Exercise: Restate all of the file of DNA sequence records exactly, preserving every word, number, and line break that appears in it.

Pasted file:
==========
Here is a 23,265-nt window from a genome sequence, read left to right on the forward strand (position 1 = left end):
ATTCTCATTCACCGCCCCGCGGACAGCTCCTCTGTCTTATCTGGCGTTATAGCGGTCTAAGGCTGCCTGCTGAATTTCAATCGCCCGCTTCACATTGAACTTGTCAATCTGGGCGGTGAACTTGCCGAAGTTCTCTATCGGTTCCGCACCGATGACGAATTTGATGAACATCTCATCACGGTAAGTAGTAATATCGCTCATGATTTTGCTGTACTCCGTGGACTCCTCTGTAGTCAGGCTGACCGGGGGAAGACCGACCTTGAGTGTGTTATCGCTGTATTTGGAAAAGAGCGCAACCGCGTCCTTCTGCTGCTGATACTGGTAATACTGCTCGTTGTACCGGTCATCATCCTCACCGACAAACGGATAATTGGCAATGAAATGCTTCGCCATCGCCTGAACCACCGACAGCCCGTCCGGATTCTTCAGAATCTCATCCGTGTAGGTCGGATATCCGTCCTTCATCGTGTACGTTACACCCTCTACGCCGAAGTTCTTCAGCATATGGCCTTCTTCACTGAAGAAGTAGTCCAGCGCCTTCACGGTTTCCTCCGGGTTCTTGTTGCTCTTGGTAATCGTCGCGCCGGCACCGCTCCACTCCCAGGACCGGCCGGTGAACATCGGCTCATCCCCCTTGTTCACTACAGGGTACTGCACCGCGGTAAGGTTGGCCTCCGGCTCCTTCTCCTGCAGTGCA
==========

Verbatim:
Here is a 23,265-nt window from a genome sequence, read left to right on the forward strand (position 1 = left end):
ATTCTCATTCACCGCCCCGCGGACAGCTCCTCTGTCTTATCTGGCGTTATAGCGGTCTAAGGCTGCCTGCTGAATTTCAATCGCCCGCTTCACATTGAACTTGTCAATCTGGGCGGTGAACTTGCCGAAGTTCTCTATCGGTTCCGCACCGATGACGAATTTGATGAACATCTCATCACGGTAAGTAGTAATATCGCTCATGATTTTGCTGTACTCCGTGGACTCCTCTGTAGTCAGGCTGACCGGGGGAAGACCGACCTTGAGTGTGTTATCGCTGTATTTGGAAAAGAGCGCAACCGCGTCCTTCTGCTGCTGATACTGGTAATACTGCTCGTTGTACCGGTCATCATCCTCACCGACAAACGGATAATTGGCAATGAAATGCTTCGCCATCGCCTGAACCACCGACAGCCCGTCCGGATTCTTCAGAATCTCATCCGTGTAGGTCGGATATCCGTCCTTCATCGTGTACGTTACACCCTCTACGCCGAAGTTCTTCAGCATATGGCCTTCTTCACTGAAGAAGTAGTCCAGCGCCTTCACGGTTTCCTCCGGGTTCTTGTTGCTCTTGGTAATCGTCGCGCCGGCACCGCTCCACTCCCAGGACCGGCCGGTGAACATCGGCTCATCCCCCTTGTTCACTACAGGGTACTGCACCGCGGTAAGGTTGGCCTCCGGCTCCTTCTCCTGCAGTGCA